In the coming weeks, you can expect a series of changes going into the development pipeline to support the CiviCRM-Drupal 8 integration. Individually, these will seem unrelated and disjoint - they may not explicitly reference “D8”. I wanted to spend a moment to discuss the concept which ties them together: the clean install process, which will make Civi-D8 an equal member of the Civi CMS club and a good base for continued development and maintenance.
This work on D8 stabilization has been made possible by the generous funders of the Civi-D8 Official Release MIH. If you’d like to see more topics addressed, please consider contributing to the MIH.
What do you mean by "clean" install process?
A "clean" install process is a set of steps for building a site in which CiviCRM comes in a direct fashion from source-code with a bare minimum...Read more
With generous support from the community funding our first Form Builder Make-it-happen campaign, Tim Otten & Coleman Watts have begun regular code sprints for phase 1 of the Form Builder project. The extension is evolving rapidly, but I wanted to take a break from development for a few minutes to update you on what we've accomplished so far and where we go from here.
We now have a data model that can support the complex needs of CRM forms - multiple contacts, relationships, and repeatable entities (e.g. enter 1 or more children for a family, and 1 or more email address & phone number for the parents). We've developed the concept of "field blocks" which are configurable groups of fields that all function together (e.g. a Name block which handles first, middle, last name, prefix, suffix and title). And we have a prototype framework to render and...Read more
The recent DevCamp in New Jersey presented several sessions on new developments in CiviCRM land as well as showcased several of its inner workings. One session presented by Core Team member Tim Otten stood out for me: Form Builder. If you’re like me, you listen to folks like Tim with a great deal of respect and appreciation for what they say (and do). That doesn’t necessarily mean you understand everything he says, but you know enough to know that what he’s saying is probably right and well thought out! Occasionally, you do understand it though.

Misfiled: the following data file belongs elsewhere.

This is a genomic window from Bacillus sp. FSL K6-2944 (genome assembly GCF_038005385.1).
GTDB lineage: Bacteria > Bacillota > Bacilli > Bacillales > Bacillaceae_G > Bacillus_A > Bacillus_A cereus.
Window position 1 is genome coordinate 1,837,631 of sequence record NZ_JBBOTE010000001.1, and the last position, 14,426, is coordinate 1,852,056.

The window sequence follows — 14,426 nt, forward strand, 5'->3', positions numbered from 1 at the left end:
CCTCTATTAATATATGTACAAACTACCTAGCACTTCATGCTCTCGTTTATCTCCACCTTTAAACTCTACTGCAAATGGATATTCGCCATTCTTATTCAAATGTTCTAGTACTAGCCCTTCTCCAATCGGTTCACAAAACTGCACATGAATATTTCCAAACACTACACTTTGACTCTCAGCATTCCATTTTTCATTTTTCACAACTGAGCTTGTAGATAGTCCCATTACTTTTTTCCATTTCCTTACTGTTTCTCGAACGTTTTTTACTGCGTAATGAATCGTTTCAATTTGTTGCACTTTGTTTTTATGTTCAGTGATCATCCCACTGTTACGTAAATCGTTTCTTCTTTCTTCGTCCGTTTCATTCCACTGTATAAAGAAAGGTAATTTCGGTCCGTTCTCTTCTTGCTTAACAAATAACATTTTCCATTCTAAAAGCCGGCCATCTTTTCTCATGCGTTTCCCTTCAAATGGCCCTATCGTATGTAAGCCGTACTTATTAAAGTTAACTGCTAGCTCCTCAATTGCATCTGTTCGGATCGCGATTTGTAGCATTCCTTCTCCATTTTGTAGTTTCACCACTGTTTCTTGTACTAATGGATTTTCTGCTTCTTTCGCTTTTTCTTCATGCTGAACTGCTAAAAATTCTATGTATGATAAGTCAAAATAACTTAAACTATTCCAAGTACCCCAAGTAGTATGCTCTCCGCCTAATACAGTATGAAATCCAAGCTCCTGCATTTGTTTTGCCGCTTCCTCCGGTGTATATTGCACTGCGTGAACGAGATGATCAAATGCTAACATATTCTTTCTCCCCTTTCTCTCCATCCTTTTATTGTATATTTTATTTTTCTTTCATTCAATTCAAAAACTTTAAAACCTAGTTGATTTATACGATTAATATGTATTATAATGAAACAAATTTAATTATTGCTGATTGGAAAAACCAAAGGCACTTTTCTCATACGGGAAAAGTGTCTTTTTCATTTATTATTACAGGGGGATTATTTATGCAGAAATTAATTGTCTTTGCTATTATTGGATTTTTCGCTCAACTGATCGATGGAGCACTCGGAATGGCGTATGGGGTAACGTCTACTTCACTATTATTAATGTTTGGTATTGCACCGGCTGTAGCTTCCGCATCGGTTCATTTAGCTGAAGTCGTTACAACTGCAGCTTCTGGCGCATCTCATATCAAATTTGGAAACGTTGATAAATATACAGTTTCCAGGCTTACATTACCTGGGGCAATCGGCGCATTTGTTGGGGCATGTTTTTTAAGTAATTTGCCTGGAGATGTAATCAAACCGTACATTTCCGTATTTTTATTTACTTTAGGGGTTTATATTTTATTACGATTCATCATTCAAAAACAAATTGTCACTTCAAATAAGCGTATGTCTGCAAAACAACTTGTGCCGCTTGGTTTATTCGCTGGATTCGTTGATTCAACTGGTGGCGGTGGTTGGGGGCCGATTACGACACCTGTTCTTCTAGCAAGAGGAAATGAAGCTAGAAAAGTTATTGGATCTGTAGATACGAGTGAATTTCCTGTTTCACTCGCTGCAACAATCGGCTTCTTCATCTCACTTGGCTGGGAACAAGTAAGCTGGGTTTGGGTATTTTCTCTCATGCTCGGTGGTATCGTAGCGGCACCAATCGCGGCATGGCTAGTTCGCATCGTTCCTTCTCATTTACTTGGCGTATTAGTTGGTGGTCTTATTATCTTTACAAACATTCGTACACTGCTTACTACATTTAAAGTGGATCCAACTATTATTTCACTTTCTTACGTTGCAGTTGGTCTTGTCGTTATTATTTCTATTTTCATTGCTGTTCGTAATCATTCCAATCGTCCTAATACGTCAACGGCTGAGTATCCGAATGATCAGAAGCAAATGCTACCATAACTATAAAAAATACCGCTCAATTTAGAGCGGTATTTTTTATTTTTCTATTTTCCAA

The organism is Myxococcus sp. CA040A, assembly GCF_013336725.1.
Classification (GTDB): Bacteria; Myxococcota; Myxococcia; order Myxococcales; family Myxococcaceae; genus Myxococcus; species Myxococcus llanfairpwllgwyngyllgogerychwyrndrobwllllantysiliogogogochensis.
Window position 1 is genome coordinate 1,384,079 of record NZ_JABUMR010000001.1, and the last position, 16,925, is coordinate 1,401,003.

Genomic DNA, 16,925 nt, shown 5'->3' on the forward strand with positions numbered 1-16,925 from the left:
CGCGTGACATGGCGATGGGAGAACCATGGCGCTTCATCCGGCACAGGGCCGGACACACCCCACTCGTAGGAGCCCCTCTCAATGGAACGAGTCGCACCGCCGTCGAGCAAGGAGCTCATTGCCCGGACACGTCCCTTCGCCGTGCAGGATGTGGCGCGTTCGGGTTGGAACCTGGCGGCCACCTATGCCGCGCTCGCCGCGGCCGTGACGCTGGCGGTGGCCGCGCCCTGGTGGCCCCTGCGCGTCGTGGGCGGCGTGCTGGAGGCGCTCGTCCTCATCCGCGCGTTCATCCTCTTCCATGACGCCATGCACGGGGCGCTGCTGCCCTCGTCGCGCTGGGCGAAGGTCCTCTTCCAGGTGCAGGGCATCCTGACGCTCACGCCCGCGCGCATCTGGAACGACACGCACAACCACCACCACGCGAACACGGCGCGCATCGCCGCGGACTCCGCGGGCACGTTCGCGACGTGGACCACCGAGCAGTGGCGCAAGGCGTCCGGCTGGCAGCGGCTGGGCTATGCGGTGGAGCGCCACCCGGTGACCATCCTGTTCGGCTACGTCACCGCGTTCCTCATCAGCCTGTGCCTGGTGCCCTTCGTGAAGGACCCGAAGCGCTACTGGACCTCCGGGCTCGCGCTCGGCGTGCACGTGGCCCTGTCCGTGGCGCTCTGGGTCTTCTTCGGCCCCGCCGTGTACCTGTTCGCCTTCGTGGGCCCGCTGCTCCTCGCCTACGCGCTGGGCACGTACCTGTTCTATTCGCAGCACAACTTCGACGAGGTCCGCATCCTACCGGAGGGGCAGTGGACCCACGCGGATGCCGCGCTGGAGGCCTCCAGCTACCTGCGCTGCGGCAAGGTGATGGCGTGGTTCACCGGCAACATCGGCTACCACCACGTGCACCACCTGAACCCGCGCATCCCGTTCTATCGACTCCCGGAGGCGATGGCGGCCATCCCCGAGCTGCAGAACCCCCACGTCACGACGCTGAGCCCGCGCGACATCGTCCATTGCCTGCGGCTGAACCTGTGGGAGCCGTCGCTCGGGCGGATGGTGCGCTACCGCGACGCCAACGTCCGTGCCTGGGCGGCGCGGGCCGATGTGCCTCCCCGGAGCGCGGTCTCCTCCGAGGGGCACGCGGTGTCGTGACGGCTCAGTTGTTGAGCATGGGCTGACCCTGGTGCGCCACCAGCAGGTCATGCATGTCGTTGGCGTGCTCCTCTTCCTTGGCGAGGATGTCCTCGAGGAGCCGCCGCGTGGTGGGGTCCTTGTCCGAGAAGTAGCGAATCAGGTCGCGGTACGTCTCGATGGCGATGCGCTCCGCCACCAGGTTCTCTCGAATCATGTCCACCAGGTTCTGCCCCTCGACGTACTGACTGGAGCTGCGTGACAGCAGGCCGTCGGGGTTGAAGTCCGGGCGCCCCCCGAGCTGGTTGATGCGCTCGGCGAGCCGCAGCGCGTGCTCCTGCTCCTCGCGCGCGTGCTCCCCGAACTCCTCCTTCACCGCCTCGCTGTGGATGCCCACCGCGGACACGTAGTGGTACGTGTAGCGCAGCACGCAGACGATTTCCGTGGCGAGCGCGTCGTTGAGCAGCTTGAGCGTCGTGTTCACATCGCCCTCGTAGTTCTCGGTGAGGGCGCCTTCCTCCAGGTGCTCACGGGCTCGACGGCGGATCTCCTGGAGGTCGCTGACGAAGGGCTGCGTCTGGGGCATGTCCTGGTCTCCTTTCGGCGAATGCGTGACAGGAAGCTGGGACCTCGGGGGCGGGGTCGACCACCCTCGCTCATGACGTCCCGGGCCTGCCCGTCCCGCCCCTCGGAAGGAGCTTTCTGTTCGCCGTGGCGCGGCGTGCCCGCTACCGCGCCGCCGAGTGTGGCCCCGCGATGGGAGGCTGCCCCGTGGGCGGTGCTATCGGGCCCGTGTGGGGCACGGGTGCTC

I’ve had one of those moments, and I wanted to report back to the rest of the world. As you might be aware, we kicked off a Make It Happen campaign to flesh out a working prototype of Form Builder. In the Make It Happen campaign we talk...Read more
As our North American colleagues (and those who have made the big trip over there) head into the governance sprint now seems like a good time to recap on product maintenance in CiviCRM. Product maintenance, as I discuss, is the monthly routine processes we do to incorporate patches & contributions into the CiviCRM product. This blog is kinda long & weedsy - so if it’s not for you then take a look at this baby octopus instead.
Since 2016 we have been running an approach to managing CiviCRM called LeXIM. I can’t explain LeXIM better than Tim did so I have plagiarised the following from his blog